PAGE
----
In which I review/speculate on/suffer mild anxiety about the books piling up at home.
For those of you who’ve been here before and read this previous post, you will no doubt see the irony at play here. Can’t help it. You know, books.
In this edition:
Steal Like An Artist & Show Your Work by Austin Kleon
Despite their appearance, these books are not hipster fluff pieces. They are remarkable treasures of wisdom. I have read through both a few of times now and they’re weirdly more refreshing and relevant each time. Kleon has outlined a straightforward life approach for artists and creatives of all descriptions in these titles. The first is about how acts of homage are a powerful tool in discovering our own voice and process as artists. The second asks us to become comfortable in our own skin by sharing our work and make connections with the world. It’s weird how powerful Kleon’s very simple, pared back advice actually is. Added bonus: there’s a list of recommend books at the back of both of these. More for the pile!
The Secret Diary of Adrian Mole aged 13 3/4 by Sue Townsend
Terrible confession – I have never read this book. It’s time. As Townsend has now passed away, there will be no more Adrian Mole books, but that doesn’t mean I should allow my life to slip by without some acquaintance with this cult kids comedy classic. Hurry up me.
Not quite sure how I’ve only just discovered Lisa Congdon, an artist and author of several books including this, her latest. Billed as a guide for artists trying to turn their work into, well, their work, it’s a no-nonsense how-to for those of us not quite sure about making our art a self-sustaining enterprise. I’m a few pages in and am impressed and amazed at how straightforward the language is. No wishy-washy, arty-farty* creative talk here — just practical, simple advice for people who happen to be artists. Also, scattered through the book is a range of interviews with other artists about what they do and how they managed to make their work pay the bills and give them the freedom to focus on their creative process. As a woman who only really discovered her ‘inner artist’ in her early thirties and in the space of about five years managed to turn her new-found passion into a thriving creative empire, I feel Congdon is especially qualified to put a book like this together. And so far it seems a nice complement to Austin Kleon’s books. If his are the cheer squad, hers is the coach. Or something like that. I don’t do sport.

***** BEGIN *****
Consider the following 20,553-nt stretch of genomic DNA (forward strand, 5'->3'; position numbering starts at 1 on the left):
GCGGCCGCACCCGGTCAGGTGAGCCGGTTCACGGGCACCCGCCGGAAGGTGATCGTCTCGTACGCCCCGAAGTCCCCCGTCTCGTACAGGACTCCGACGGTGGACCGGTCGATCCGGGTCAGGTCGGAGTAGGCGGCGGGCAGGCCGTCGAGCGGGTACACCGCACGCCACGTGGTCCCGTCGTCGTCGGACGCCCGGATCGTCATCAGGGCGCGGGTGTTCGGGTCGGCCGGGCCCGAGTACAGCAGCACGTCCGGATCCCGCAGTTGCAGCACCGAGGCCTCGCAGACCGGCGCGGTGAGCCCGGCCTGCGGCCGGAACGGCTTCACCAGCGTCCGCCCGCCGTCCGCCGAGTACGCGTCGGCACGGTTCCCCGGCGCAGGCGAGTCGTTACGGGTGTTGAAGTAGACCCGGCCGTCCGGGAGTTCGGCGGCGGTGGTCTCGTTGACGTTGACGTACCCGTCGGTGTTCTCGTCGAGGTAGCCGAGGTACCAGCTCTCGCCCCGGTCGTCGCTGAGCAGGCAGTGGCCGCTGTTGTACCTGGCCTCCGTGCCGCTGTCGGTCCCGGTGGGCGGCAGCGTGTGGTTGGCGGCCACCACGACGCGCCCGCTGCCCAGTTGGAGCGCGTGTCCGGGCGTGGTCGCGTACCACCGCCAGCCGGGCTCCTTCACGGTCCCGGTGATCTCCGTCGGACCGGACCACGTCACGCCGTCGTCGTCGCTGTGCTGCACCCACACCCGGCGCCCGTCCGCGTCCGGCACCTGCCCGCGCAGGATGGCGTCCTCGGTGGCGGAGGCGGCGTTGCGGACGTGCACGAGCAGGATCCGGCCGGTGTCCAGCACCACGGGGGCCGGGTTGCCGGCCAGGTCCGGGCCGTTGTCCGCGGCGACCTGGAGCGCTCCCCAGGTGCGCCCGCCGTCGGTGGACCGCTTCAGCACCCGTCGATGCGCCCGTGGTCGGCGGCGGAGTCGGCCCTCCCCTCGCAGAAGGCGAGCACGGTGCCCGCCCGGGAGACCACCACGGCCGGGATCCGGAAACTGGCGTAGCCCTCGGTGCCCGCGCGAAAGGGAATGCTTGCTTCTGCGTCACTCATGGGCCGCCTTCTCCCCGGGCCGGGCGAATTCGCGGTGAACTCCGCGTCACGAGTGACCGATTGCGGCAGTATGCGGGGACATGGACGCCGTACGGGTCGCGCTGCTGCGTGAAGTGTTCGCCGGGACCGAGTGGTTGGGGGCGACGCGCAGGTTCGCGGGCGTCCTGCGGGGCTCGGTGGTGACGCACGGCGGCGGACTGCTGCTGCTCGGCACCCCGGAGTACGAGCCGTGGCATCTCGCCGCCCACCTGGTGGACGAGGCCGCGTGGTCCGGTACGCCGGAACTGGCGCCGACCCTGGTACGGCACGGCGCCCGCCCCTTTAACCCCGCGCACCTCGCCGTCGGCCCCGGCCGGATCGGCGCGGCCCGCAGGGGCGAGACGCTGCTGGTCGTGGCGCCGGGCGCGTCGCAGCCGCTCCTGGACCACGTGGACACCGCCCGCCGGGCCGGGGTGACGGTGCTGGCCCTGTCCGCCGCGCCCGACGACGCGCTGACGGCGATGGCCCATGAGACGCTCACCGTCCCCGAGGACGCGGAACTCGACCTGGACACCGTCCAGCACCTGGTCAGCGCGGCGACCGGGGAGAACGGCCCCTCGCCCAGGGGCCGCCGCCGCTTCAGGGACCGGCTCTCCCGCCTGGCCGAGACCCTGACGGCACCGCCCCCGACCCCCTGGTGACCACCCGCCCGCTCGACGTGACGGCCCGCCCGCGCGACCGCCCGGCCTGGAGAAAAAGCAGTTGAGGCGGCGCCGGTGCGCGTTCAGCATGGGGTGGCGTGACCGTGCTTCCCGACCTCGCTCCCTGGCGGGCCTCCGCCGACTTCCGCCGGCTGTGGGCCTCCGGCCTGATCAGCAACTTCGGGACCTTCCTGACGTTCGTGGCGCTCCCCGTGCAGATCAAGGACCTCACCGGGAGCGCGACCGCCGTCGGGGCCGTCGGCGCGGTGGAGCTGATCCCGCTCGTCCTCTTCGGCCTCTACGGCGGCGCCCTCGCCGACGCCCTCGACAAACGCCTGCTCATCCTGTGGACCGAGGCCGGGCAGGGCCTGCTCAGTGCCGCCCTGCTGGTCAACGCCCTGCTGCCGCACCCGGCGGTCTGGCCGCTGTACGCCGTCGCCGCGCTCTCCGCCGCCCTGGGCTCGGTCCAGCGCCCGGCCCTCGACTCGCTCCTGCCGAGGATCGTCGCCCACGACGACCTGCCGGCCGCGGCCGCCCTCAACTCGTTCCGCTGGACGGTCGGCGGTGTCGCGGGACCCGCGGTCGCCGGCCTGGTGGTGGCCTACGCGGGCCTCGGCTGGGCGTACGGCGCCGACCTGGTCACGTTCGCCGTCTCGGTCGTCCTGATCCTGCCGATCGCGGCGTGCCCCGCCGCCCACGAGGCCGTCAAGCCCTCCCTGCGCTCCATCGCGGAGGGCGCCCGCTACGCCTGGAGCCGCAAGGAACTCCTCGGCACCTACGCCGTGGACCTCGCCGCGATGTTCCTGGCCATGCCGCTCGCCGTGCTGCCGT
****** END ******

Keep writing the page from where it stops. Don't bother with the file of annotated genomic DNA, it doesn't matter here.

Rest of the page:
*My auto correct has now three times changed ‘arty-farty’ to ‘arty-fatty’. Thank you technology.
How To Build A Girl by Caitlin Moran
My dear friend Amanda — a TV producer, feminist and Nutella addict — is my Moran dealer. She gifted me last year with my first Moran, How To Be A Woman, and this year for my birthday, gifted me with Moran’s first fiction novel, How To Build A Girl. I am looking forward to it purely for the fact that there are torn stockings and a pair of docs on the cover. A former music journalist and outspoken columnist, Moran is equal parts personal essayist and scathing cultural critic. How To Be A Woman left me wanting more; there was a great deal about ‘how to be a woman’ that I felt Moran didn’t quite get to. A more accurate title for that book would have been ‘How To Be A Woman Like Me’. Which is not a criticism. I just wanted more. I don’t know that How To Build A Girl will alleviate my craving, but I do expect a good chuckle and a lot of empathic head-nodding as I relive the wonders of working class, 80s teenage-hood. Stay tuned.
What’s on top of your book pile?